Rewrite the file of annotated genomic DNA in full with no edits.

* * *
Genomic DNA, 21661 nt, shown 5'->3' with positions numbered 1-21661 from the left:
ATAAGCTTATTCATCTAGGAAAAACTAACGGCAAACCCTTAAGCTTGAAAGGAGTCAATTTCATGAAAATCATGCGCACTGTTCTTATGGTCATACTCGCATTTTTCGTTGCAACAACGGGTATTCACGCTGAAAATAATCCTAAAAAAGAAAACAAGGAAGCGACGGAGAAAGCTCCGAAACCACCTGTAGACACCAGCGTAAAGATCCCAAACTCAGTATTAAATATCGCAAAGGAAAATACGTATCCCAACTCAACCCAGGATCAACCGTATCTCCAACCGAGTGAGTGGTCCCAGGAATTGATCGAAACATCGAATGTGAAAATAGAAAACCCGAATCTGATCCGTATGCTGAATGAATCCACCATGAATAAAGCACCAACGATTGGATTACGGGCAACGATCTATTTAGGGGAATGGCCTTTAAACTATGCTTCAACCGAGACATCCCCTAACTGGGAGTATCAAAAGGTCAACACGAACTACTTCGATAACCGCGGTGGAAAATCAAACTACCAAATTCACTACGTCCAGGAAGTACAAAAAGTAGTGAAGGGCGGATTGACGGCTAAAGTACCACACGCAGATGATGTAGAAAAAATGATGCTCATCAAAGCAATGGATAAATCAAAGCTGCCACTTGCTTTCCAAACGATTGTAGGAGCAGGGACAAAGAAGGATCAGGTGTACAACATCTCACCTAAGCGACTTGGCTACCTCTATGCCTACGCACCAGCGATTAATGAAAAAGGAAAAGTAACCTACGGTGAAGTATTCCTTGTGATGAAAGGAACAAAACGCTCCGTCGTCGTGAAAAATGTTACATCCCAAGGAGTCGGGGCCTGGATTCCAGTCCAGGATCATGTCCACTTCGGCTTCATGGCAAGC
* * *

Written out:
Genomic DNA, 21661 nt, shown 5'->3' with positions numbered 1-21661 from the left:
ATAAGCTTATTCATCTAGGAAAAACTAACGGCAAACCCTTAAGCTTGAAAGGAGTCAATTTCATGAAAATCATGCGCACTGTTCTTATGGTCATACTCGCATTTTTCGTTGCAACAACGGGTATTCACGCTGAAAATAATCCTAAAAAAGAAAACAAGGAAGCGACGGAGAAAGCTCCGAAACCACCTGTAGACACCAGCGTAAAGATCCCAAACTCAGTATTAAATATCGCAAAGGAAAATACGTATCCCAACTCAACCCAGGATCAACCGTATCTCCAACCGAGTGAGTGGTCCCAGGAATTGATCGAAACATCGAATGTGAAAATAGAAAACCCGAATCTGATCCGTATGCTGAATGAATCCACCATGAATAAAGCACCAACGATTGGATTACGGGCAACGATCTATTTAGGGGAATGGCCTTTAAACTATGCTTCAACCGAGACATCCCCTAACTGGGAGTATCAAAAGGTCAACACGAACTACTTCGATAACCGCGGTGGAAAATCAAACTACCAAATTCACTACGTCCAGGAAGTACAAAAAGTAGTGAAGGGCGGATTGACGGCTAAAGTACCACACGCAGATGATGTAGAAAAAATGATGCTCATCAAAGCAATGGATAAATCAAAGCTGCCACTTGCTTTCCAAACGATTGTAGGAGCAGGGACAAAGAAGGATCAGGTGTACAACATCTCACCTAAGCGACTTGGCTACCTCTATGCCTACGCACCAGCGATTAATGAAAAAGGAAAAGTAACCTACGGTGAAGTATTCCTTGTGATGAAAGGAACAAAACGCTCCGTCGTCGTGAAAAATGTTACATCCCAAGGAGTCGGGGCCTGGATTCCAGTCCAGGATCATGTCCACTTCGGCTTCATGGCAAGC